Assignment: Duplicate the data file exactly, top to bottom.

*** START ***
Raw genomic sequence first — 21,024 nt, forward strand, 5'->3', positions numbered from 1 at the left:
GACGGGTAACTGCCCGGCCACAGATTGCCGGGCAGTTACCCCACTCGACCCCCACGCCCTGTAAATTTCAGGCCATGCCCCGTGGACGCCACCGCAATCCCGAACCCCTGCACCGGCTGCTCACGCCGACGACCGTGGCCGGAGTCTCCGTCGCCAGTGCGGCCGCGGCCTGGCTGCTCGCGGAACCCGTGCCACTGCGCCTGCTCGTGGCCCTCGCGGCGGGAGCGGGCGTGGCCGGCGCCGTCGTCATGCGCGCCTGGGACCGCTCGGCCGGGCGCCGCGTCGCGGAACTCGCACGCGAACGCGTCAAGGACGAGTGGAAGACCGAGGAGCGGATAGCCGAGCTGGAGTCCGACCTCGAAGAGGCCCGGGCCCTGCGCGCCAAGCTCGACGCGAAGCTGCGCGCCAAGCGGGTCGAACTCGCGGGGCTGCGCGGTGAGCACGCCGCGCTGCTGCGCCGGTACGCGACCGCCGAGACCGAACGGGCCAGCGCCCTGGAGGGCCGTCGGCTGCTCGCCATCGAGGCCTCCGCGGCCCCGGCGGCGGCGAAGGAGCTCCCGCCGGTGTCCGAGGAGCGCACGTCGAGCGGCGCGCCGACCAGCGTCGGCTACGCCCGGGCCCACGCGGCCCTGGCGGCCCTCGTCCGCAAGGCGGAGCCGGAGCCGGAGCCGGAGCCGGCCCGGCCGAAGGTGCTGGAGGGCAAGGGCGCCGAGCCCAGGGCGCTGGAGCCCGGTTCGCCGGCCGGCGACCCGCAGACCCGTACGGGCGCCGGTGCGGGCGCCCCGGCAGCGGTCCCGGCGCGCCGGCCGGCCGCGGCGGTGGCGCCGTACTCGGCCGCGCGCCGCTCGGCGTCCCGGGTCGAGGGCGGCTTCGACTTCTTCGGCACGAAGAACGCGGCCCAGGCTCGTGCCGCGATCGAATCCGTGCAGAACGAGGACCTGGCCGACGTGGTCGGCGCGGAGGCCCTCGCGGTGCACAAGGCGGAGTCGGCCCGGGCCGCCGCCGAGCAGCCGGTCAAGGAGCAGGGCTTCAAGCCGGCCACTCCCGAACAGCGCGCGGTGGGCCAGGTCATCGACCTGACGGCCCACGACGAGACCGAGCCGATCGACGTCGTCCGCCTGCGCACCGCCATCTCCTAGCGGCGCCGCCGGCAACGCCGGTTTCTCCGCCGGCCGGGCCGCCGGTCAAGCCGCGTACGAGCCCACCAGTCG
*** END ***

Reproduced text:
Raw genomic sequence first — 21,024 nt, forward strand, 5'->3', positions numbered from 1 at the left:
GACGGGTAACTGCCCGGCCACAGATTGCCGGGCAGTTACCCCACTCGACCCCCACGCCCTGTAAATTTCAGGCCATGCCCCGTGGACGCCACCGCAATCCCGAACCCCTGCACCGGCTGCTCACGCCGACGACCGTGGCCGGAGTCTCCGTCGCCAGTGCGGCCGCGGCCTGGCTGCTCGCGGAACCCGTGCCACTGCGCCTGCTCGTGGCCCTCGCGGCGGGAGCGGGCGTGGCCGGCGCCGTCGTCATGCGCGCCTGGGACCGCTCGGCCGGGCGCCGCGTCGCGGAACTCGCACGCGAACGCGTCAAGGACGAGTGGAAGACCGAGGAGCGGATAGCCGAGCTGGAGTCCGACCTCGAAGAGGCCCGGGCCCTGCGCGCCAAGCTCGACGCGAAGCTGCGCGCCAAGCGGGTCGAACTCGCGGGGCTGCGCGGTGAGCACGCCGCGCTGCTGCGCCGGTACGCGACCGCCGAGACCGAACGGGCCAGCGCCCTGGAGGGCCGTCGGCTGCTCGCCATCGAGGCCTCCGCGGCCCCGGCGGCGGCGAAGGAGCTCCCGCCGGTGTCCGAGGAGCGCACGTCGAGCGGCGCGCCGACCAGCGTCGGCTACGCCCGGGCCCACGCGGCCCTGGCGGCCCTCGTCCGCAAGGCGGAGCCGGAGCCGGAGCCGGAGCCGGCCCGGCCGAAGGTGCTGGAGGGCAAGGGCGCCGAGCCCAGGGCGCTGGAGCCCGGTTCGCCGGCCGGCGACCCGCAGACCCGTACGGGCGCCGGTGCGGGCGCCCCGGCAGCGGTCCCGGCGCGCCGGCCGGCCGCGGCGGTGGCGCCGTACTCGGCCGCGCGCCGCTCGGCGTCCCGGGTCGAGGGCGGCTTCGACTTCTTCGGCACGAAGAACGCGGCCCAGGCTCGTGCCGCGATCGAATCCGTGCAGAACGAGGACCTGGCCGACGTGGTCGGCGCGGAGGCCCTCGCGGTGCACAAGGCGGAGTCGGCCCGGGCCGCCGCCGAGCAGCCGGTCAAGGAGCAGGGCTTCAAGCCGGCCACTCCCGAACAGCGCGCGGTGGGCCAGGTCATCGACCTGACGGCCCACGACGAGACCGAGCCGATCGACGTCGTCCGCCTGCGCACCGCCATCTCCTAGCGGCGCCGCCGGCAACGCCGGTTTCTCCGCCGGCCGGGCCGCCGGTCAAGCCGCGTACGAGCCCACCAGTCG